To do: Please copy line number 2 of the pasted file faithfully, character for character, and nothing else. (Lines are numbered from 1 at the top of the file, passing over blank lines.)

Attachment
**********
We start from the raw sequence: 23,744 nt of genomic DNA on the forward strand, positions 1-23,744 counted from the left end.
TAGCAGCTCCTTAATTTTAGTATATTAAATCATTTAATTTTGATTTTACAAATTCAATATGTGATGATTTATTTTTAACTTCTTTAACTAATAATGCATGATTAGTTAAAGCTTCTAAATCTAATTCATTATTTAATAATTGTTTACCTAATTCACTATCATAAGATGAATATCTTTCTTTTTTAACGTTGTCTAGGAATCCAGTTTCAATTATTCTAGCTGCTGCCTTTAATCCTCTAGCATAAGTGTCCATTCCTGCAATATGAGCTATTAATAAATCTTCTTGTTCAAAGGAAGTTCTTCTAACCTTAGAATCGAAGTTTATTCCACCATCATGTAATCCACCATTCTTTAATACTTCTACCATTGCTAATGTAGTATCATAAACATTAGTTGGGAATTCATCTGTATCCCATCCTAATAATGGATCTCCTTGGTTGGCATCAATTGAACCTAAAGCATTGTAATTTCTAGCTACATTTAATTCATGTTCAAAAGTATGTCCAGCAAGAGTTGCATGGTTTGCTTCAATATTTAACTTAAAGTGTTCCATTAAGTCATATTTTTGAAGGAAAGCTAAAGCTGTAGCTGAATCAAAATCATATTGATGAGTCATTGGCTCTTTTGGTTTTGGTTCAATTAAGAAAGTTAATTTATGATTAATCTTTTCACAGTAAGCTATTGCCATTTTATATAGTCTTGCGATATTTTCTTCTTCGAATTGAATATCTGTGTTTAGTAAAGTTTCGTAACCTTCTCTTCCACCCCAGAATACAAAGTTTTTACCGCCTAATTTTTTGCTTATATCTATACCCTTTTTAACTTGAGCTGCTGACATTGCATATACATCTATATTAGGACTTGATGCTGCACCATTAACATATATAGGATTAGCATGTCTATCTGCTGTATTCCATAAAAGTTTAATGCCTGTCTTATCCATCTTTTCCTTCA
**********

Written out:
TAGCAGCTCCTTAATTTTAGTATATTAAATCATTTAATTTTGATTTTACAAATTCAATATGTGATGATTTATTTTTAACTTCTTTAACTAATAATGCATGATTAGTTAAAGCTTCTAAATCTAATTCATTATTTAATAATTGTTTACCTAATTCACTATCATAAGATGAATATCTTTCTTTTTTAACGTTGTCTAGGAATCCAGTTTCAATTATTCTAGCTGCTGCCTTTAATCCTCTAGCATAAGTGTCCATTCCTGCAATATGAGCTATTAATAAATCTTCTTGTTCAAAGGAAGTTCTTCTAACCTTAGAATCGAAGTTTATTCCACCATCATGTAATCCACCATTCTTTAATACTTCTACCATTGCTAATGTAGTATCATAAACATTAGTTGGGAATTCATCTGTATCCCATCCTAATAATGGATCTCCTTGGTTGGCATCAATTGAACCTAAAGCATTGTAATTTCTAGCTACATTTAATTCATGTTCAAAAGTATGTCCAGCAAGAGTTGCATGGTTTGCTTCAATATTTAACTTAAAGTGTTCCATTAAGTCATATTTTTGAAGGAAAGCTAAAGCTGTAGCTGAATCAAAATCATATTGATGAGTCATTGGCTCTTTTGGTTTTGGTTCAATTAAGAAAGTTAATTTATGATTAATCTTTTCACAGTAAGCTATTGCCATTTTATATAGTCTTGCGATATTTTCTTCTTCGAATTGAATATCTGTGTTTAGTAAAGTTTCGTAACCTTCTCTTCCACCCCAGAATACAAAGTTTTTACCGCCTAATTTTTTGCTTATATCTATACCCTTTTTAACTTGAGCTGCTGACATTGCATATACATCTATATTAGGACTTGATGCTGCACCATTAACATATATAGGATTAGCATGTCTATCTGCTGTATTCCATAAAAGTTTAATGCCTGTCTTATCCATCTTTTCCTTCA